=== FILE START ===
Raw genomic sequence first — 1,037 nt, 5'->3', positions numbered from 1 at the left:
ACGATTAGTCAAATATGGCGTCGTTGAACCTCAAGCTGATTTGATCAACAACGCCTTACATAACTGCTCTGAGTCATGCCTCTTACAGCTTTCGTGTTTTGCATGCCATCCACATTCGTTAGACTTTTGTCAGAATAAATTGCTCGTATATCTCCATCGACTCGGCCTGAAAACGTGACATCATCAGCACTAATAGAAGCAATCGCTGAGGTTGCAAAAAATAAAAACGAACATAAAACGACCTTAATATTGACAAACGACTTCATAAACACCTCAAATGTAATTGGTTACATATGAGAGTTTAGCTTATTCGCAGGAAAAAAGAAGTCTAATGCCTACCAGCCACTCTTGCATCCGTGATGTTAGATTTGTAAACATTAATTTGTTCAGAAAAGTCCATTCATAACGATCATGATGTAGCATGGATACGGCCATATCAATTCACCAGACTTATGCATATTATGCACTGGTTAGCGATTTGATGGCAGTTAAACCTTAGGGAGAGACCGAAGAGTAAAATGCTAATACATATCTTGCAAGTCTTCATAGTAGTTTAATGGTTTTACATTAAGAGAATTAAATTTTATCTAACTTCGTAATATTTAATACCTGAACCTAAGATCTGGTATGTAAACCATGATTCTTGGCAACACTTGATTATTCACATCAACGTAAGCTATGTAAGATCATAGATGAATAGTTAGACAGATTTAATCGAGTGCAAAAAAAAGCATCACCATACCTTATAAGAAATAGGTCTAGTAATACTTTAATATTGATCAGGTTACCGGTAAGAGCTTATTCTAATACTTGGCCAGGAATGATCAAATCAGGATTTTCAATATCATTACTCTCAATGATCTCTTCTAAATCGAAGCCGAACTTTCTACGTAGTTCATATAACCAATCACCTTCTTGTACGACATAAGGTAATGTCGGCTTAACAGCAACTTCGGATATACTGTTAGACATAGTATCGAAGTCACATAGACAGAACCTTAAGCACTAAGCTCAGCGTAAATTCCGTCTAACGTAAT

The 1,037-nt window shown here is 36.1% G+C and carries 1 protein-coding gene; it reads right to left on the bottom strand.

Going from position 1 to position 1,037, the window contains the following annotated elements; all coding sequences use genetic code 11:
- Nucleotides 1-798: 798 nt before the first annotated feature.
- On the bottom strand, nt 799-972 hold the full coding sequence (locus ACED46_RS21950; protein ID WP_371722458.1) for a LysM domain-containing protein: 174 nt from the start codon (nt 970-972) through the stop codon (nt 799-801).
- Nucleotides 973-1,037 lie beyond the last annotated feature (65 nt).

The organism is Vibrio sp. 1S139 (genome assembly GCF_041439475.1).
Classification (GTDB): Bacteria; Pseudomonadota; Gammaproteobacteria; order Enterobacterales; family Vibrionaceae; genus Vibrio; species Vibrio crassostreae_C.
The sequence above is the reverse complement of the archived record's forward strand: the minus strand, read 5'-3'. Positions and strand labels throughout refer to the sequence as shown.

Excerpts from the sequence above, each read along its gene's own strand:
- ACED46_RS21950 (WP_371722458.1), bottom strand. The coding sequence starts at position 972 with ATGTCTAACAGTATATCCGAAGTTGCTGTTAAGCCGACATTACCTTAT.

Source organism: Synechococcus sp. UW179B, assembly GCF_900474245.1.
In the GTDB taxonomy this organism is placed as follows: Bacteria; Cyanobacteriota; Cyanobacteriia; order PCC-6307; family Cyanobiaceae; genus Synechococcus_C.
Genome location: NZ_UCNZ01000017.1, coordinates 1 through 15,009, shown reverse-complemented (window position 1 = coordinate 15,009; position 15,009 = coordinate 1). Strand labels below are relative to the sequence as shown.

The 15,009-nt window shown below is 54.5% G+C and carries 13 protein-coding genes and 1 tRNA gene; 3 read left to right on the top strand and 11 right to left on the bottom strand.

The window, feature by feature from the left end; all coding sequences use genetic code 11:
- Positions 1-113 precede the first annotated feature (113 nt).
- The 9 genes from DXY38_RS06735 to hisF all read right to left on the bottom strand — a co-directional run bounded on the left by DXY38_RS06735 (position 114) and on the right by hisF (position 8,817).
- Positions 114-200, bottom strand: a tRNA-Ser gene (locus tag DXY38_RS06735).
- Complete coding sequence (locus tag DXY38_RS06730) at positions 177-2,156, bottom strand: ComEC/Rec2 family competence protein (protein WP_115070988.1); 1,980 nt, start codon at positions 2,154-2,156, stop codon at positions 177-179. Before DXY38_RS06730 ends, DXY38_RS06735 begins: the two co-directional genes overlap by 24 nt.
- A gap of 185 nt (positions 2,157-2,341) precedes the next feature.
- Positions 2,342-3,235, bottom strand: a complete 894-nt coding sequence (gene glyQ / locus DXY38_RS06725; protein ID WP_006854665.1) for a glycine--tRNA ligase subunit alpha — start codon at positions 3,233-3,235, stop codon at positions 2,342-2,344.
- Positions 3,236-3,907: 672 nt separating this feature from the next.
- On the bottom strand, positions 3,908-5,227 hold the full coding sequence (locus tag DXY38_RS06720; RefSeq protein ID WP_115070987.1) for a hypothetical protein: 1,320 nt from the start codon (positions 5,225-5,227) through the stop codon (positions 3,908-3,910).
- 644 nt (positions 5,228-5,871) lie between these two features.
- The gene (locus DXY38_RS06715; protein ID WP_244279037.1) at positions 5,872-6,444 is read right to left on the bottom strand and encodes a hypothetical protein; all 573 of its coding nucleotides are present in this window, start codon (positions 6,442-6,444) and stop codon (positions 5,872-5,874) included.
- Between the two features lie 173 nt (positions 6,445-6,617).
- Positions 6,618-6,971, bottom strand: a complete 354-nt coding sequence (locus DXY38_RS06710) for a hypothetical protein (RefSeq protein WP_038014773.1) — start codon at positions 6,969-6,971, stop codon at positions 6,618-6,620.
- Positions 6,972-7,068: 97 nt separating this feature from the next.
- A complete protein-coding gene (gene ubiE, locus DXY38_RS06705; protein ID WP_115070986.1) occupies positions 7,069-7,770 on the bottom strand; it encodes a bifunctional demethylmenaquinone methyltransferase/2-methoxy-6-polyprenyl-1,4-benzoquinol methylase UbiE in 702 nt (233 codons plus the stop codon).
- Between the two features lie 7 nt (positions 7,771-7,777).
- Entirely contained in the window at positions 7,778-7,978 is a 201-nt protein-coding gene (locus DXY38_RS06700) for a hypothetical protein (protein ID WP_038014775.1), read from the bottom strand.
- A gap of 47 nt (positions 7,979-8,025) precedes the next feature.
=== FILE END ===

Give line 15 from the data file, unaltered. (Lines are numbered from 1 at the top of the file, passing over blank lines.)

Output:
Genome location: NZ_UCNZ01000017.1, coordinates 1 through 15,009, shown reverse-complemented (window position 1 = coordinate 15,009; position 15,009 = coordinate 1). Strand labels below are relative to the sequence as shown.